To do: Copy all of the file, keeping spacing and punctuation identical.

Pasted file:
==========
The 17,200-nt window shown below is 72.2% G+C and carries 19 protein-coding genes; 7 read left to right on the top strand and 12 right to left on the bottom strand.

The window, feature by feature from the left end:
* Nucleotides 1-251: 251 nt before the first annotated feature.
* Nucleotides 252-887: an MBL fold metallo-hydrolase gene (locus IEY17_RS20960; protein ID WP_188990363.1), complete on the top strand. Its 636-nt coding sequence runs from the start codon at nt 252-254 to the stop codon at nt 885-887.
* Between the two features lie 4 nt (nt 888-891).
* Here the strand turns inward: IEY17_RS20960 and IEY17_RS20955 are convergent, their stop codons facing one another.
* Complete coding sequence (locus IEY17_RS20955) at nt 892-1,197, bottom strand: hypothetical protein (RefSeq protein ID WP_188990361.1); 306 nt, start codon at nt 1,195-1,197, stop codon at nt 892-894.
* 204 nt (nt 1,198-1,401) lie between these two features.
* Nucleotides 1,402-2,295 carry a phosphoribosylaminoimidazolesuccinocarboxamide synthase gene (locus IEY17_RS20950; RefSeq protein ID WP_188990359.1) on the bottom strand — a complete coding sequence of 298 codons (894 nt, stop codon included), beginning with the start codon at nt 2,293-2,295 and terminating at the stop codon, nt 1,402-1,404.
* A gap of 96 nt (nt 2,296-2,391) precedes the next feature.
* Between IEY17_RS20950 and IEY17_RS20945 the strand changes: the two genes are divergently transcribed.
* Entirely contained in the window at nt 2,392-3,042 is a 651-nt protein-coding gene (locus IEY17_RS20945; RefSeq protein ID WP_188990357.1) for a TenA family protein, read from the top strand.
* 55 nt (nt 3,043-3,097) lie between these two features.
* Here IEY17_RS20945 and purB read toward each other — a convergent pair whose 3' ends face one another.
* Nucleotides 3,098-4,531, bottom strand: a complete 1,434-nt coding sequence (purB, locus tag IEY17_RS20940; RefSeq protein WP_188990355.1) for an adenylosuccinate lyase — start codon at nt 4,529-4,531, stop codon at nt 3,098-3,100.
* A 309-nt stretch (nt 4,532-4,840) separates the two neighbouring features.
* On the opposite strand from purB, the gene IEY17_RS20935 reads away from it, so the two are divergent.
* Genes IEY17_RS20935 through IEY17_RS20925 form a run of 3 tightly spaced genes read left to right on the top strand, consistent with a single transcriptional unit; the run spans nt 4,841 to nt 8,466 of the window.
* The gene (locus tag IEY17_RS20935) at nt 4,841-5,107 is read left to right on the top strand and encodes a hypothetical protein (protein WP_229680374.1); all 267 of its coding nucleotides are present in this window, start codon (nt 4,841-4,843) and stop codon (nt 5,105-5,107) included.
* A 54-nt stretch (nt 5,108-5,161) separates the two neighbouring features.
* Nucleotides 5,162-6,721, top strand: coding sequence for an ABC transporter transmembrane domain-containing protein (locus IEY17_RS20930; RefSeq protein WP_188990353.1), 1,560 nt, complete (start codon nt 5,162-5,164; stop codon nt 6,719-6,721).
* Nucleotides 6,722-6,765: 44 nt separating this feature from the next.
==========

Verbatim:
The 17,200-nt window shown below is 72.2% G+C and carries 19 protein-coding genes; 7 read left to right on the top strand and 12 right to left on the bottom strand.

The window, feature by feature from the left end:
* Nucleotides 1-251: 251 nt before the first annotated feature.
* Nucleotides 252-887: an MBL fold metallo-hydrolase gene (locus IEY17_RS20960; protein ID WP_188990363.1), complete on the top strand. Its 636-nt coding sequence runs from the start codon at nt 252-254 to the stop codon at nt 885-887.
* Between the two features lie 4 nt (nt 888-891).
* Here the strand turns inward: IEY17_RS20960 and IEY17_RS20955 are convergent, their stop codons facing one another.
* Complete coding sequence (locus IEY17_RS20955) at nt 892-1,197, bottom strand: hypothetical protein (RefSeq protein ID WP_188990361.1); 306 nt, start codon at nt 1,195-1,197, stop codon at nt 892-894.
* 204 nt (nt 1,198-1,401) lie between these two features.
* Nucleotides 1,402-2,295 carry a phosphoribosylaminoimidazolesuccinocarboxamide synthase gene (locus IEY17_RS20950; RefSeq protein ID WP_188990359.1) on the bottom strand — a complete coding sequence of 298 codons (894 nt, stop codon included), beginning with the start codon at nt 2,293-2,295 and terminating at the stop codon, nt 1,402-1,404.
* A gap of 96 nt (nt 2,296-2,391) precedes the next feature.
* Between IEY17_RS20950 and IEY17_RS20945 the strand changes: the two genes are divergently transcribed.
* Entirely contained in the window at nt 2,392-3,042 is a 651-nt protein-coding gene (locus IEY17_RS20945; RefSeq protein ID WP_188990357.1) for a TenA family protein, read from the top strand.
* 55 nt (nt 3,043-3,097) lie between these two features.
* Here IEY17_RS20945 and purB read toward each other — a convergent pair whose 3' ends face one another.
* Nucleotides 3,098-4,531, bottom strand: a complete 1,434-nt coding sequence (purB, locus tag IEY17_RS20940; RefSeq protein WP_188990355.1) for an adenylosuccinate lyase — start codon at nt 4,529-4,531, stop codon at nt 3,098-3,100.
* A 309-nt stretch (nt 4,532-4,840) separates the two neighbouring features.
* On the opposite strand from purB, the gene IEY17_RS20935 reads away from it, so the two are divergent.
* Genes IEY17_RS20935 through IEY17_RS20925 form a run of 3 tightly spaced genes read left to right on the top strand, consistent with a single transcriptional unit; the run spans nt 4,841 to nt 8,466 of the window.
* The gene (locus tag IEY17_RS20935) at nt 4,841-5,107 is read left to right on the top strand and encodes a hypothetical protein (protein WP_229680374.1); all 267 of its coding nucleotides are present in this window, start codon (nt 4,841-4,843) and stop codon (nt 5,105-5,107) included.
* A 54-nt stretch (nt 5,108-5,161) separates the two neighbouring features.
* Nucleotides 5,162-6,721, top strand: coding sequence for an ABC transporter transmembrane domain-containing protein (locus IEY17_RS20930; RefSeq protein WP_188990353.1), 1,560 nt, complete (start codon nt 5,162-5,164; stop codon nt 6,719-6,721).
* Nucleotides 6,722-6,765: 44 nt separating this feature from the next.